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17-06-2010 | Cardiometabolic | Article

Non-HDL cholesterol better than total cholesterol at predicting Japanese AMI

Abstract

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MedWire News: The risk for acute myocardial infarction (AMI) in Japanese individuals can be more reliably predicted from serum levels of non-high-density lipoprotein (HDL) cholesterol than total cholesterol, researchers report.

Neither lipid measure was able to predict stroke, but the team was able to construct a scoring system to predict the 5-year probability of developing AMI based on their data.

The findings come from an analysis of the Japan Arteriosclerosis Longitudinal Study-Existing Cohorts Combine (JALS-ECC), a project that pooled data from 21 cohort studies in Japan.

Specifically, Naohito Tanabe (Niigata University Gradual School of Medical and Dental Sciences) and colleagues studied information on 22,430 Japanese men and women, aged 40 to 89 years, without a history of cardiovascular events from 10 community-based cohorts.

During an average follow-up of 7.6-years, 104 individuals experienced AMI and 339 had strokes.

Serum non-HDL cholesterol was more strongly associated with AMI risk in a dose-response manner than was serum total cholesterol.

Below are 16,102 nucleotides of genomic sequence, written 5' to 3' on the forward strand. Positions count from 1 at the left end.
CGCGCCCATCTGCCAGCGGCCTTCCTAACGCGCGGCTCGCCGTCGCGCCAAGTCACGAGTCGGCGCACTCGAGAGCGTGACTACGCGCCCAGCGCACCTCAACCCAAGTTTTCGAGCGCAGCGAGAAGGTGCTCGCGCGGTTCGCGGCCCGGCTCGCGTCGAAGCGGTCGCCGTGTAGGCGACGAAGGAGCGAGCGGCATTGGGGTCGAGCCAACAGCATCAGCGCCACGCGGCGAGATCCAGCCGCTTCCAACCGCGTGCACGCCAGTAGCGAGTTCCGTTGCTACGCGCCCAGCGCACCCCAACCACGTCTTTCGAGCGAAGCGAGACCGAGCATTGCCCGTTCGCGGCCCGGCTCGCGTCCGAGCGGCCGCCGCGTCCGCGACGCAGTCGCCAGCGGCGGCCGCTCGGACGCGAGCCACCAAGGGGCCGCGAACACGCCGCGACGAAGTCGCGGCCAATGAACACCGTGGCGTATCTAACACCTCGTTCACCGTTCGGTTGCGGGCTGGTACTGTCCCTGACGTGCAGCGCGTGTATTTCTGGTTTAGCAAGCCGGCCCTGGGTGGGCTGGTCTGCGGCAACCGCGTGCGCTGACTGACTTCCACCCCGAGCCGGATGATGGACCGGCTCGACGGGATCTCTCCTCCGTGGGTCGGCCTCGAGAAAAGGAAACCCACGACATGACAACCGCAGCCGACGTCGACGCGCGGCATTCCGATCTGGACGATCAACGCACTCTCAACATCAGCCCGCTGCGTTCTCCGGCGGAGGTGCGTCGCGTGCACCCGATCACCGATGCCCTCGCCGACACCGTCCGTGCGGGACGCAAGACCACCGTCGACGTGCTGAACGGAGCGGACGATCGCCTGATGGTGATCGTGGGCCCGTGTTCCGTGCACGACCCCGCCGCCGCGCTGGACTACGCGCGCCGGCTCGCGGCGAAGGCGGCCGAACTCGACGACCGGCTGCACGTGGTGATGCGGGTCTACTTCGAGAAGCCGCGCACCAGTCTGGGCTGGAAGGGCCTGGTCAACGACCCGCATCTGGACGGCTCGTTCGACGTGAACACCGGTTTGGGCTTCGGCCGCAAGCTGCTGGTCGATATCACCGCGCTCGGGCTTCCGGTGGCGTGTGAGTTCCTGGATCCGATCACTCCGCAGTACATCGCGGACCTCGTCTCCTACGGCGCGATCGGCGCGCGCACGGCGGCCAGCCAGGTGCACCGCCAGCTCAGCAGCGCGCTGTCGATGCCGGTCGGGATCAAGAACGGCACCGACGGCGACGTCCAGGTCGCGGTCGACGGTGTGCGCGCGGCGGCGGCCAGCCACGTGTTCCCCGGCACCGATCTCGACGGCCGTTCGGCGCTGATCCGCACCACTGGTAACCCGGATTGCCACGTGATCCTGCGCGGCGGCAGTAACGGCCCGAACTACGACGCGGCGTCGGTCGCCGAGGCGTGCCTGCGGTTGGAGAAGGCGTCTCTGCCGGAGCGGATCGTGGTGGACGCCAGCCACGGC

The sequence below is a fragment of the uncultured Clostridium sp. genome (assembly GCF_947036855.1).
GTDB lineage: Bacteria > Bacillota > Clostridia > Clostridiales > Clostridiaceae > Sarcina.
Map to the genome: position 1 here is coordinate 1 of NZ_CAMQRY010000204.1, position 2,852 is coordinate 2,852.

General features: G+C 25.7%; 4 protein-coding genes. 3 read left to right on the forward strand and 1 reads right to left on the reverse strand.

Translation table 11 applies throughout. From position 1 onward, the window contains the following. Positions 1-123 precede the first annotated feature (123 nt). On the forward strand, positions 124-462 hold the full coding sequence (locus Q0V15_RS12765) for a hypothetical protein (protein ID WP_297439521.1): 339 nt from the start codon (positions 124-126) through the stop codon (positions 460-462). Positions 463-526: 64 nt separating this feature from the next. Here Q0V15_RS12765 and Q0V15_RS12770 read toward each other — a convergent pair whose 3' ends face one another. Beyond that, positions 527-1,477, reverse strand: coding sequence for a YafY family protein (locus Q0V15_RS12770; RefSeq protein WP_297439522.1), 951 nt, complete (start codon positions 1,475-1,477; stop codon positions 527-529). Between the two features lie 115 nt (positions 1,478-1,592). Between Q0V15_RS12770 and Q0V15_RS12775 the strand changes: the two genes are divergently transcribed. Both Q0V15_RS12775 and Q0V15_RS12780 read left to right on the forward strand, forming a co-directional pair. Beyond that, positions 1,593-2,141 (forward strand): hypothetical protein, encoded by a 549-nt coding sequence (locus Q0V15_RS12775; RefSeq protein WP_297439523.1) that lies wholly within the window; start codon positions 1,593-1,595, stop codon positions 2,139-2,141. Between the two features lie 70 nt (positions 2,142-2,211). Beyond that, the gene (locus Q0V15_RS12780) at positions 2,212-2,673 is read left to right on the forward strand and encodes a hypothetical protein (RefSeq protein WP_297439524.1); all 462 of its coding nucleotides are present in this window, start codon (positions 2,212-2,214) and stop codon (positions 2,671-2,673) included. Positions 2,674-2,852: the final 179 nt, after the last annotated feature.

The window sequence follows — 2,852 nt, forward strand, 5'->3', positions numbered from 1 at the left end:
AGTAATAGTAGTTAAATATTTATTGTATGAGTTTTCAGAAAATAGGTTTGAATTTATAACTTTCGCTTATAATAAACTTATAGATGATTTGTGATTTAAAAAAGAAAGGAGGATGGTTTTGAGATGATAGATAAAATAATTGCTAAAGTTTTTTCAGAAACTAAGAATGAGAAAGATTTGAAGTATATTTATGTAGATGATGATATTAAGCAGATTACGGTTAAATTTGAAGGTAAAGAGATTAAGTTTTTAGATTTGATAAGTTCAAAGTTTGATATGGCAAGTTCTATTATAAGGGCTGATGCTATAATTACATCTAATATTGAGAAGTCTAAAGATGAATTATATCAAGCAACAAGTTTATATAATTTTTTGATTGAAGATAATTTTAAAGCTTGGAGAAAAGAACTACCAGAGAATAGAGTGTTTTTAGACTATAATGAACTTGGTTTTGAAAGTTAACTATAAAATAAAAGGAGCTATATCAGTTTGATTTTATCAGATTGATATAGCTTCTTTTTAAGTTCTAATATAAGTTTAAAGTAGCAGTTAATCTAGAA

The multivariable incident rate ratio for the highest versus lowest quartile of serum total cholesterol was 3.32 for men, 9.78 for women, and 3.63 for the two combined. For serum non-HDL cholesterol, the corresponding figures were 3.87, 8.55, and 4.22.

Scoring systems were constructed based on multivariable Poisson regression models for predicting a 5-year probability of developing AMI.

The non-HDL cholesterol model was found to have a better predictive ability than the total cholesterol model, with an area under the receiver operating curve of 0.825 versus 0.815.

The researchers conclude in the Circulation Journal: “Our scoring systems can be useful tools to assess an individual’s risk of developing AMI by measuring serum total cholesterol and HDL cholesterol levels for Japanese and probably Asian populations.”

MedWire (www.medwire-news.md) is an independent clinical news service provided by Current Medicine Group, a trading division of Springer Healthcare Limited. © Springer Healthcare Ltd; 2010

By Anita Wilkinson